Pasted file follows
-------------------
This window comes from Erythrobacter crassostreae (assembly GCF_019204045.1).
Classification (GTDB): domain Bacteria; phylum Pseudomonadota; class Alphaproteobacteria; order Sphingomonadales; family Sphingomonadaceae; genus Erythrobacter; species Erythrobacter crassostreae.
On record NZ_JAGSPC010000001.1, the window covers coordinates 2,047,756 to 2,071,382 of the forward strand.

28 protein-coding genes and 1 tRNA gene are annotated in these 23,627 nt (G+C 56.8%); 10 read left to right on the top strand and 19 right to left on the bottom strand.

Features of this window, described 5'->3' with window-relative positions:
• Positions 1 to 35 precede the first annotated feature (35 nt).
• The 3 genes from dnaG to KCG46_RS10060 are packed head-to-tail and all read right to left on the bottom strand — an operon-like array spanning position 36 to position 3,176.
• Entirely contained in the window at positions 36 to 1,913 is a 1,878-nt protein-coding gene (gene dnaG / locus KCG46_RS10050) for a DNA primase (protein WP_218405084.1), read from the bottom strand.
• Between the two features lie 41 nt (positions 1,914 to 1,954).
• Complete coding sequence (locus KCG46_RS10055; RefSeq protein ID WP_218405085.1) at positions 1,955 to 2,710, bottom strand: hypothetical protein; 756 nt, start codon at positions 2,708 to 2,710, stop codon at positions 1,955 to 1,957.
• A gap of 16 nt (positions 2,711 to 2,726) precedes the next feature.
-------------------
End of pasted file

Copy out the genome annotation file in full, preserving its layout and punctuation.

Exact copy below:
This window comes from Erythrobacter crassostreae (assembly GCF_019204045.1).
Classification (GTDB): domain Bacteria; phylum Pseudomonadota; class Alphaproteobacteria; order Sphingomonadales; family Sphingomonadaceae; genus Erythrobacter; species Erythrobacter crassostreae.
On record NZ_JAGSPC010000001.1, the window covers coordinates 2,047,756 to 2,071,382 of the forward strand.

28 protein-coding genes and 1 tRNA gene are annotated in these 23,627 nt (G+C 56.8%); 10 read left to right on the top strand and 19 right to left on the bottom strand.

Features of this window, described 5'->3' with window-relative positions:
• Positions 1 to 35 precede the first annotated feature (35 nt).
• The 3 genes from dnaG to KCG46_RS10060 are packed head-to-tail and all read right to left on the bottom strand — an operon-like array spanning position 36 to position 3,176.
• Entirely contained in the window at positions 36 to 1,913 is a 1,878-nt protein-coding gene (gene dnaG / locus KCG46_RS10050) for a DNA primase (protein WP_218405084.1), read from the bottom strand.
• Between the two features lie 41 nt (positions 1,914 to 1,954).
• Complete coding sequence (locus KCG46_RS10055; RefSeq protein ID WP_218405085.1) at positions 1,955 to 2,710, bottom strand: hypothetical protein; 756 nt, start codon at positions 2,708 to 2,710, stop codon at positions 1,955 to 1,957.
• A gap of 16 nt (positions 2,711 to 2,726) precedes the next feature.